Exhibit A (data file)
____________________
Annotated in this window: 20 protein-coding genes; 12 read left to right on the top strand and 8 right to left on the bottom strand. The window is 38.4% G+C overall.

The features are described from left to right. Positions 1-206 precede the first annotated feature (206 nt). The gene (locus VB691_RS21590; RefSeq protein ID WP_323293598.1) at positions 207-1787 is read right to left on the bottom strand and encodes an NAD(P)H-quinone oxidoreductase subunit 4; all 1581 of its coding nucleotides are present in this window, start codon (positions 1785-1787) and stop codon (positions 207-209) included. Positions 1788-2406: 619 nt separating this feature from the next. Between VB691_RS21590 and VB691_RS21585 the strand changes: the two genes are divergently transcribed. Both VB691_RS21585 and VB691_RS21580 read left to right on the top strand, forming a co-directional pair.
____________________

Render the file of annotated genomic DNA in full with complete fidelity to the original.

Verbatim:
Annotated in this window: 20 protein-coding genes; 12 read left to right on the top strand and 8 right to left on the bottom strand. The window is 38.4% G+C overall.

The features are described from left to right. Positions 1-206 precede the first annotated feature (206 nt). The gene (locus VB691_RS21590; RefSeq protein ID WP_323293598.1) at positions 207-1787 is read right to left on the bottom strand and encodes an NAD(P)H-quinone oxidoreductase subunit 4; all 1581 of its coding nucleotides are present in this window, start codon (positions 1785-1787) and stop codon (positions 207-209) included. Positions 1788-2406: 619 nt separating this feature from the next. Between VB691_RS21590 and VB691_RS21585 the strand changes: the two genes are divergently transcribed. Both VB691_RS21585 and VB691_RS21580 read left to right on the top strand, forming a co-directional pair.